Rainier Cherries: A natural sweet treat
Cherries are one of my favorite foods. I love this time of year when they are in season. Rainier cherries are yellow with a hint of red color and are only available mid-June to mid-August.
Named after Mount Rainier, the Rainier cherry was developed by Harold Fogle in Washington State back in 1952. Fogle crossed Bing and Van two red cherry varieties and ended up with a golden yellow cherry with a red blush on the outside, a golden yellow inside and an amazing sweetness.
Rainiers have a thin, delicate skin which presents a number of challenges in getting them harvested, packed and onto grocery store shelves. They are highly susceptible to bruising and are sensitive to hot weather and strong winds. Because of this, growers use windscreens to protect the fruit and they also put nets over the fruit to keep birds out of the orchard.
Seems like a big job, but it’s hard to beat a Rainier cherry. The sugar, or brix, levels on Rainiers are higher than any dark-sweet cherry variety ranging from 17 to 23 percent hence the name “nature’s candy.”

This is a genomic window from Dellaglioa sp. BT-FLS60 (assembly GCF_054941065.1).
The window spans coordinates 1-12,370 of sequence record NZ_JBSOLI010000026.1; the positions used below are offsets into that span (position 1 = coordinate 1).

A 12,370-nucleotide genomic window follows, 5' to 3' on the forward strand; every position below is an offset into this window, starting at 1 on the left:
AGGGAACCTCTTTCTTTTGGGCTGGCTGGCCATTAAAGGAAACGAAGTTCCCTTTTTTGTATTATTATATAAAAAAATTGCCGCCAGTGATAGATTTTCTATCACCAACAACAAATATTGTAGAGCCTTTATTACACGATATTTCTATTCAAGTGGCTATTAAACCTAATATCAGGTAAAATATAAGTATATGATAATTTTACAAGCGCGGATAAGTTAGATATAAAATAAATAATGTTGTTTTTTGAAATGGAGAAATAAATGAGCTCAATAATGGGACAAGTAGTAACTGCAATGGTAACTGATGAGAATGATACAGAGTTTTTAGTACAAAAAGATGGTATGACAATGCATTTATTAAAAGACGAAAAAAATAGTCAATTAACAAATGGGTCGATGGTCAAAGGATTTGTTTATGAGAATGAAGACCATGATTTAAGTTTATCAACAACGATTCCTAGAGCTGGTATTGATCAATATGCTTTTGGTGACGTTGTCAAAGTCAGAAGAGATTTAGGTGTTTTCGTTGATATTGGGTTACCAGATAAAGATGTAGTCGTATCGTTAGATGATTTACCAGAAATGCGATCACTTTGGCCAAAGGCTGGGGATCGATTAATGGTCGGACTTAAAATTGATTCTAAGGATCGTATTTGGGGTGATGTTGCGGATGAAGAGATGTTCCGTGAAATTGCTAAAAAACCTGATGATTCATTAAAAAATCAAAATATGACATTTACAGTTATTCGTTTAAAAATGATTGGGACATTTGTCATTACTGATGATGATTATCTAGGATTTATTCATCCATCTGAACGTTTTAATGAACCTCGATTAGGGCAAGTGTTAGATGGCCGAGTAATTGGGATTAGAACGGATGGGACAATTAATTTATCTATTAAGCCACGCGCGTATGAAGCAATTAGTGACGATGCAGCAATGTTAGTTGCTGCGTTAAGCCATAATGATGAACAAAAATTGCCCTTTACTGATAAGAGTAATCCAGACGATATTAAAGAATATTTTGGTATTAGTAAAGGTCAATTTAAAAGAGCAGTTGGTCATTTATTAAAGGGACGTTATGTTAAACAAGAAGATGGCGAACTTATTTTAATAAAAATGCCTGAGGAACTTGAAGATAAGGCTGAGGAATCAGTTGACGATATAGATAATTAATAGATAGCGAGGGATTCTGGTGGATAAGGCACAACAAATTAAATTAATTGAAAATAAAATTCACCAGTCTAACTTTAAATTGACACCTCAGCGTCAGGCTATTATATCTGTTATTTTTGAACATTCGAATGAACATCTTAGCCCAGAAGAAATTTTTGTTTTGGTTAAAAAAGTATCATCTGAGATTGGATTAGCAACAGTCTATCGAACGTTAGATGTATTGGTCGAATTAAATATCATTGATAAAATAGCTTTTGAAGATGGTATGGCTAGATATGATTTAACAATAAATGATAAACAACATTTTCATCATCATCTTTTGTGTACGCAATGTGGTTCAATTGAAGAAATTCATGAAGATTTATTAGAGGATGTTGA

My toddler love cherries too. I like to give him Rainier cherries because I can cut them and serve as a finger food, without having to worry about getting red fingerprints everywhere. Serve these for dessert or in a salad and celebrate the sweet tastes of summer!
The information is not intended as medical advice. Please consult a medical professional for individual advice.
Katie Wilhelmi is a registered dietitian at the New Ulm Hy-Vee.